Accessing healthcare information and services can be a challenge during the best of times.
During the COVID-19 pandemic, many health units have moved to virtual care. With this transition, vulnerable individuals and communities are at risk of being excluded.
This is where OCAD U comes in.
A partnership between OCAD U’s Inclusive Design Research Centre (IDRC), under the direction of founder, Dr. Jutta Treviranus, Professor, Faculty of Design and the National Research Council (NRC), will address such risk.
Numerous health services are being delivered remotely during the pandemic because of constraints on travel and face-to-face contact. Many people who are especially vulnerable to COVID-19 require health services.
These services include diagnostics and health advice, health monitoring and check-ups, specialist consultations, mental health services, and even tele-surgery. Given Canada’s demographic and distribution, tele-health has been a growing practice.
The IDRC and the NRC will be working collaboratively in co-designing guidelines for inclusively designed virtual health applications and user interfaces that are personalized to meet diverse needs.
“This pandemic has highlighted that our well-being is determined by how we treat everyone in our community, especially people who are most vulnerable,” said Dr. Treviranus. “It has also shown that the risks and barriers are not evenly distributed. It is critical that we shift our focus from the average experience to the experience of people who have the greatest difficulty with our current services.”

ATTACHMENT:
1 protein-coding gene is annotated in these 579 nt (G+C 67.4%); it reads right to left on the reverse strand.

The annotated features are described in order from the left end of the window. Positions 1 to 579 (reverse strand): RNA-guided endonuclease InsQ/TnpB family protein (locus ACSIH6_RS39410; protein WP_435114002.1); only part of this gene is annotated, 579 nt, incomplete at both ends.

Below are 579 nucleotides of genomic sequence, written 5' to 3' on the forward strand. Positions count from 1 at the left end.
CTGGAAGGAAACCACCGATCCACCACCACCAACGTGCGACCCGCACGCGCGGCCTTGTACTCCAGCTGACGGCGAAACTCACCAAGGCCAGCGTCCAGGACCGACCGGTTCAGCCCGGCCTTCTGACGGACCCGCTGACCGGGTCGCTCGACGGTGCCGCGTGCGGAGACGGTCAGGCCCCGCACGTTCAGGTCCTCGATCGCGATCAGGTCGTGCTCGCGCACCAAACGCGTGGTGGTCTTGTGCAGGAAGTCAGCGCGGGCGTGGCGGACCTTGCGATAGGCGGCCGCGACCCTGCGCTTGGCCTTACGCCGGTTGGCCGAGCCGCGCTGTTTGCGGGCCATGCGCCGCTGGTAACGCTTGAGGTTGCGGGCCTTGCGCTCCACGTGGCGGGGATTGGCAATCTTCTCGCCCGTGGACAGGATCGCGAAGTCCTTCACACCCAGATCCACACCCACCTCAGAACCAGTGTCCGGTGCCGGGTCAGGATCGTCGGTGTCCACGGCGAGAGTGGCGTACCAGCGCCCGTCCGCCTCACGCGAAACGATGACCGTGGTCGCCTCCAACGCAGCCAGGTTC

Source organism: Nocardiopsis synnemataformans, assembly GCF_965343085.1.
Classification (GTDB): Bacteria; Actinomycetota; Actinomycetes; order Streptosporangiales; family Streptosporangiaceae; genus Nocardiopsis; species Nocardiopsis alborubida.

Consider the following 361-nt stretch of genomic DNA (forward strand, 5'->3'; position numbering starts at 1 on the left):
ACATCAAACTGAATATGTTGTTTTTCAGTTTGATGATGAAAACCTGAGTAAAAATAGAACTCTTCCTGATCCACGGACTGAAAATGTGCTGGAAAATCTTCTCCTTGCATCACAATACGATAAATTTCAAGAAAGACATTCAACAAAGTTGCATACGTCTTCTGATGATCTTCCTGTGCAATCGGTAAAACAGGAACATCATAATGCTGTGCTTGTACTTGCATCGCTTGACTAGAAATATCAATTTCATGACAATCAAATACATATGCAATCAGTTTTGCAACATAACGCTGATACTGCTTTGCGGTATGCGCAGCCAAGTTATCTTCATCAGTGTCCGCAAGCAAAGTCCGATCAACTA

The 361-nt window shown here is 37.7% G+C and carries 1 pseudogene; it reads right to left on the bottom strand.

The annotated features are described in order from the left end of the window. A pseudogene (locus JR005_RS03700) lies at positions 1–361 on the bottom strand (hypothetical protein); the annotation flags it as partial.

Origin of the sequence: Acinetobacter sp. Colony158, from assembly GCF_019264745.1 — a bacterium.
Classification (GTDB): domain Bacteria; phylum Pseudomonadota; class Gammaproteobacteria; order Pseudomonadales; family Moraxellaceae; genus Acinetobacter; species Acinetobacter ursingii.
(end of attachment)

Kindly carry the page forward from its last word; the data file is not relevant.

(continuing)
“We are very pleased that Jutta and her team at the IDRC will be collaborating with the NRC to conduct this valuable work during this critical time,” said Ana Serrano, President and Vice-Chancellor, OCAD University. “The ingenuity and creativity of OCAD University’s makers and thinkers will help us find a way through this post-COVID-19 world that makes room for everyone, including the most vulnerable.”
The IDRC strives to work with individuals who are missing or overlooked in standard design practices. This includes people living with disabilities in rural and remote areas, people who speak neither French nor English and are aging, people who have memory loss and are isolated, and many other individuals who are falling through the cracks or are stranded at the edges of our healthcare delivery systems.
“We at the NRC are pleased to be working with OCAD U’s worldwide experts in inclusivity. We anticipate that the accessibility guidelines we develop and the tests we conduct will improve the lives of all Canadians,” said Denis Laroche, Team Lead, Bio-mechatronics, Medical Devices Research Centre, the National Research Council of Canada (NRC).
The IDRC brings more than a quarter century of experience in accessibility guidelines and the application of personalization to address accessibility barriers; as well as an iteratively refined practice of co-design that supports the participation and consideration of people that are most often marginalized when systems are designed. NRC brings deep expertise in virtual health. The outcomes will be openly distributed and applied to a virtual health platform NRC is developing.
Work has already begun. “We are looking at existing standards and guidance from around the globe and any research related to the topic,” said Dr. Treviranus. “We are also reaching out to communities to find co-designers with lived experience of barriers.” The project timeline extends through to July 2021.